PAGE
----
The equivalence principle states that constant acceleration inside a closed elevator is indistinguishable from gravitational force. But prior to its reaching constant acceleration, any elevator has positive jerk (the derivative of acceleration); and it also has negative jerk when it stops.
This leads to the following: suppose you are in a closed elevator in free fall. Say you are standing parallel to the $z$-axis. You experience a downward directed force $F(t)$ consistent with a normal elevator, $0\le t\le 1$. Say
- $F'(t)>0$ for $0<t<\epsilon$
- $F(t)>0; F'(t)=0$ for $\epsilon<t<1-\epsilon$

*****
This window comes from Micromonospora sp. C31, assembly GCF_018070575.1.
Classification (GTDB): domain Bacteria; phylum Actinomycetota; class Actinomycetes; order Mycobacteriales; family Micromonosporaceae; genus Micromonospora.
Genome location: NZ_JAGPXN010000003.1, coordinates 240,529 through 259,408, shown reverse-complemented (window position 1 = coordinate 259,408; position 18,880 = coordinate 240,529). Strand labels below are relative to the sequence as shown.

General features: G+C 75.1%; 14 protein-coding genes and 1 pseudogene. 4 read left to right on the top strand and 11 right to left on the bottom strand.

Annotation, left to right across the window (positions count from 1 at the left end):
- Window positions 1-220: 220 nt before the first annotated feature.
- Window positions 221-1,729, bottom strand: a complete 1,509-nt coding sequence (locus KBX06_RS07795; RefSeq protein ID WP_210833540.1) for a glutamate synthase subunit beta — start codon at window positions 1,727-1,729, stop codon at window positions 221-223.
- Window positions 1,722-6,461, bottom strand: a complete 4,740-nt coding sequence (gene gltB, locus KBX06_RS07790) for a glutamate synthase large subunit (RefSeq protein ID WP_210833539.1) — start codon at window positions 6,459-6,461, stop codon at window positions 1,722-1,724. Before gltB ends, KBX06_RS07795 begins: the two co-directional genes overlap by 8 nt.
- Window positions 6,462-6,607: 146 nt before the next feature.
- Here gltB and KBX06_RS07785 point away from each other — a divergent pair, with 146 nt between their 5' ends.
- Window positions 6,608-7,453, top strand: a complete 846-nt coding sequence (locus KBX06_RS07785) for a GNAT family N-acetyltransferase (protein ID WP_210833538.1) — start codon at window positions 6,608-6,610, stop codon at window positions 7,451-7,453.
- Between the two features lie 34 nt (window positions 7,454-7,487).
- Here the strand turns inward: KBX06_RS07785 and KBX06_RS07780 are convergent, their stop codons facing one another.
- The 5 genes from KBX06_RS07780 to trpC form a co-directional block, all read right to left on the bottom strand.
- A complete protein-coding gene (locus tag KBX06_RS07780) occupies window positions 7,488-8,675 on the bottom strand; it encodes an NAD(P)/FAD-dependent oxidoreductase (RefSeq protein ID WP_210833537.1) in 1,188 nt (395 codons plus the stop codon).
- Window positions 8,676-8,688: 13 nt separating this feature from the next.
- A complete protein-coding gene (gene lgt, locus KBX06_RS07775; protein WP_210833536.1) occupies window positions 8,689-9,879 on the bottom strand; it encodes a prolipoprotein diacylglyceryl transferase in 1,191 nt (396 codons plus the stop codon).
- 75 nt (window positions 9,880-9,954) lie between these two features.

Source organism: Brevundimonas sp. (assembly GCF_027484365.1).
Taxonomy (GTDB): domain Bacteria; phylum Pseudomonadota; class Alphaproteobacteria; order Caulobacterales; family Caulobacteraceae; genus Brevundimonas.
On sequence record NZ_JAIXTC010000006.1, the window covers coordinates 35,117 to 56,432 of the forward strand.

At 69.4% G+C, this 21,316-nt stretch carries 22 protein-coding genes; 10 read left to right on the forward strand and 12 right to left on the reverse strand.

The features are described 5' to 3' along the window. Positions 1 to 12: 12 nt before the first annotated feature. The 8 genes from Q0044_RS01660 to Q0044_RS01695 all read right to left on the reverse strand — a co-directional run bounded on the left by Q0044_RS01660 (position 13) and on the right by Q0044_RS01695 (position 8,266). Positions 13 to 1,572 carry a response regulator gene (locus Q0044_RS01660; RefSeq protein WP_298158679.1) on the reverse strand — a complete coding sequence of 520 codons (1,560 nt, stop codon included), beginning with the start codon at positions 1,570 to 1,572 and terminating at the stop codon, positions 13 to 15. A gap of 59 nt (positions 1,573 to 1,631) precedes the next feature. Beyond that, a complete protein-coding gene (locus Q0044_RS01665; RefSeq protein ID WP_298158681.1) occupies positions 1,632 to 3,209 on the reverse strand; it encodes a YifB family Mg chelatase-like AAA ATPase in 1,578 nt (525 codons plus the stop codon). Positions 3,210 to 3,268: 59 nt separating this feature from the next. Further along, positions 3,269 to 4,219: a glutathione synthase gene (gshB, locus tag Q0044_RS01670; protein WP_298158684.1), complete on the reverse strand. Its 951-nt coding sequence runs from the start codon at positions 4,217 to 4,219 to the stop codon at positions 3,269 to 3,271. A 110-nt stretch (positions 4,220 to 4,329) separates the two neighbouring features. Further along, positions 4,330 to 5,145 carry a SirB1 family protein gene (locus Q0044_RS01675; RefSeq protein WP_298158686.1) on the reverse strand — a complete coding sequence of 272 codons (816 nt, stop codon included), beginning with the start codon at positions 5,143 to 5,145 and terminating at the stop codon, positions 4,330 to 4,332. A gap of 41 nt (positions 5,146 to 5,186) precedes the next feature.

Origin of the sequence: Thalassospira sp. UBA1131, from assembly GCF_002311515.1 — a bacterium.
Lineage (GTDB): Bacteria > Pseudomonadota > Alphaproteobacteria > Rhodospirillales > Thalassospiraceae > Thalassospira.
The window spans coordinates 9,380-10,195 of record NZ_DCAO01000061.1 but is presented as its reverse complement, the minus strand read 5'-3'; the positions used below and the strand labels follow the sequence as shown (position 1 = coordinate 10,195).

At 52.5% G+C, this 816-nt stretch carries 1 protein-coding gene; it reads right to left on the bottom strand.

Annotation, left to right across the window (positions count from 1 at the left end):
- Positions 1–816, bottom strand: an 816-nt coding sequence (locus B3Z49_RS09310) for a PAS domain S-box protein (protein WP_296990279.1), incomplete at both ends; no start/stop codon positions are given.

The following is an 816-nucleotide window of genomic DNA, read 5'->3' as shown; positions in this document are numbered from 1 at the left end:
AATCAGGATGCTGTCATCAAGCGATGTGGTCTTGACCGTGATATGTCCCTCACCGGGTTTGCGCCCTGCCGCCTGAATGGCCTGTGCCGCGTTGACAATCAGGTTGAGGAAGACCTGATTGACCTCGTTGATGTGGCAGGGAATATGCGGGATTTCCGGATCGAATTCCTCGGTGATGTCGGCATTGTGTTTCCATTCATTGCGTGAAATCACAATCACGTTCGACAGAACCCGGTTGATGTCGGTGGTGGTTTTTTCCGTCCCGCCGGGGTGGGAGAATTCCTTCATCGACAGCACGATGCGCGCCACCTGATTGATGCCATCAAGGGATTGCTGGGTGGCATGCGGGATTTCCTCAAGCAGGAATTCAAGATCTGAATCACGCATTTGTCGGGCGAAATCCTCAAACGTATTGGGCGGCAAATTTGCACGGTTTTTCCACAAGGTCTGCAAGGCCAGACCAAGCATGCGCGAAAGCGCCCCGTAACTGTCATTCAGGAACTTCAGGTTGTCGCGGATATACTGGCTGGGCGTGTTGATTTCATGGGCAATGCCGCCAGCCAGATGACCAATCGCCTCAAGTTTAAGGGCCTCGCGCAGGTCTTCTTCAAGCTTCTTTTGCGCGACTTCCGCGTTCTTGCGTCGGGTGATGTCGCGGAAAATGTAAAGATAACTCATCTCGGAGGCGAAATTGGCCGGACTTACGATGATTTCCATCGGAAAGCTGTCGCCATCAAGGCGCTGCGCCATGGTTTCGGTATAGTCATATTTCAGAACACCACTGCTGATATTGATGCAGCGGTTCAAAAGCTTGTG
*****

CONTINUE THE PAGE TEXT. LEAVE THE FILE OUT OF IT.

- $F'(t)<0$ for $1-\epsilon<t<1$
Can you infer that you are in an elevator that is being externally propelled, or could the accelerations you observe be due to the gravitational influence of (moving) external bodies?
You can assume the jerk is continuous, but it is also possibly interesting to consider the discontinuous case: we can think of $F$ as a step function (taking $\epsilon=0$). At first I thought discontinuous $F'$ could not induced from gravity, but maybe if one imagines a huge burst of energy traveling at the speed of light and moving past the elevator, the gravity of the energy would result in a discontinuous jerk? (I have no idea if this is correct).
But even for continuous jerks, are there limitations on what could be induced by gravity? Is there an "equivalence principle for jerk"?
Also, if you want you can just eliminate conditions (3) and (4) above to make the problem simpler.